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N89-28497# National Aeronautical Lab., Bangalore (India).
Presented at the International Symposion on CFD, Nagoya (Japan), 28-31 Aug. 1989 (PD-CF-8924) Avail: NTIS HC A02/MF A01
A 3D laminar thin-layer Navier-Stokes solver is developed which employs finite volume spatial discretisation and Runge-Kutta time integration. The code is applied to compute vortex flow over a round leading edge delta wing, and the results are compared with experiment and an Euler simulation.
test results indicate that it is impossible to overcome the strong driving tangential force of the basic section by means of any of the trailing edge devices investigated.
ESA N89-28501 British Aerospace Public Ltd. Co., Preston (England). Military Aircraft Div. A DETAILED SURVEY OF THE FLOW PASSING THROUGH AN ASYMMETRIC CONTRACTION AND PARALLEL DUCT M. T. Stickland 16 Nov. 1988 44 p (BAe-WWT-RP-RES-AXR-000194-Pt-A; ETN-89-94958) Avail: British Aerospace Public Ltd. Co., Preston Lancs PR4 1AX, United Kingdom
A research prograrn was undertaken to reduce or remove an undesirable flow effect in a transonic wind tunnel. The effect is a four lobe swirl appearing in the working section. An experimental study was carried out in the wind tunnel using a model of the contraction and square duct, and existing software was used to numerically simulate the phenomena. The physical simulation was quite successful in reproducing the flow perturbation, while the numerical simulation failed. The flow anomaly is found not to be a problem with the normal types of test work carried out in the tunnel, but it casts serious doubts on the tunnel value in duct code validation work.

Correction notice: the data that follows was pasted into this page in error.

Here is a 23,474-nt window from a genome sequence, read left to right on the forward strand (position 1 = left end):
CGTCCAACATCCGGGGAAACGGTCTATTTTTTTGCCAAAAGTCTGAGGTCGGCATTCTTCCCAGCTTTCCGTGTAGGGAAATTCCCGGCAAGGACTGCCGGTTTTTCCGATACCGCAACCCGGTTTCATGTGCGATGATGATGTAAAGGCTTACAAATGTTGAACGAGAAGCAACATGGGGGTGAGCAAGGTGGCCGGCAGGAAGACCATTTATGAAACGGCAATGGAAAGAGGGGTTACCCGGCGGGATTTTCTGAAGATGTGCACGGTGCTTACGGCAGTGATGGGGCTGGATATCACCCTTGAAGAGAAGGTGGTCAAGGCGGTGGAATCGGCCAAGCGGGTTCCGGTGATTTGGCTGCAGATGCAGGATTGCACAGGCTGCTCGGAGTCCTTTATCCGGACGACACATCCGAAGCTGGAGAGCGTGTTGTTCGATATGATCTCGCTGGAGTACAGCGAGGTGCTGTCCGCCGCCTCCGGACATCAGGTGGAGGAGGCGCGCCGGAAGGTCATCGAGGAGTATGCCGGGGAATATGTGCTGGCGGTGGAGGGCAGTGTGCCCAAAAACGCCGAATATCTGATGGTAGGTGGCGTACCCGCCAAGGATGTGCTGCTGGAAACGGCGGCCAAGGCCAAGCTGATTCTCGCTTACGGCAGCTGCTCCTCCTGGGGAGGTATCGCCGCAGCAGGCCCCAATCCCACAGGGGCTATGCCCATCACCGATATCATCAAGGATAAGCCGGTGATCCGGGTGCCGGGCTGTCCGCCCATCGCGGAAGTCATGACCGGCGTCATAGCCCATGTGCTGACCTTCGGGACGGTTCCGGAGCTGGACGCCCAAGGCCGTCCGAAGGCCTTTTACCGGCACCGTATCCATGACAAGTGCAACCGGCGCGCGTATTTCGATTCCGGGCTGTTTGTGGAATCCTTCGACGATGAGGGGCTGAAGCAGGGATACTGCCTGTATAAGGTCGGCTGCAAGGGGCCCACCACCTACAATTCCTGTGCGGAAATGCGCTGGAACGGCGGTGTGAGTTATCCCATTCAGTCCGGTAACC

N89-28498*# National Aeronautics and Space Administration. Ames Research Center, Moffett Field, CA. CORRELATION OF PUMA AIRLOADS: EVALUATION OF CFD PREDICTION METHODS Roger C. Strawn, Andre Desopper, Judith Miller, and Alan Jones (Royal Aerospace Establishment, Farnborough, England ) Aug. 1989 22 p (NASA-TM-102226; A-89223; NAS 1.15:102226; USAAVSCOM-TM-89-A-001) Avail: NTIS HC A03/MF A01 CSCL 01A
A cooperative program was undertaken by research organizations in England, France, Australia and the U.S. to study the capabilities of computational fluid dynamics codes (CFD) to predict the aerodynamic loading on helicopter rotor blades. The program goal is to compare predictions with experimental data for flight tests of a research Puma helicopter with rectangular and swept tip blades. Two topics are studied. First, computed results from three CFD codes are compared for flight test cases where all three codes use the same partial inflow-angle boundary conditions. Second, one of the CFD codes (FPR) is iteratively coupled with the CAMRAD/JA helicopter performance code. These results are compared with experimental data and with an uncoupled CAMRAD/JA solution. The influence of flow field unsteadiness is found to play an important role in the blade aerodynamics. Alternate boundary conditions are suggested in order to properly model this unsteadiness in the CFD codes.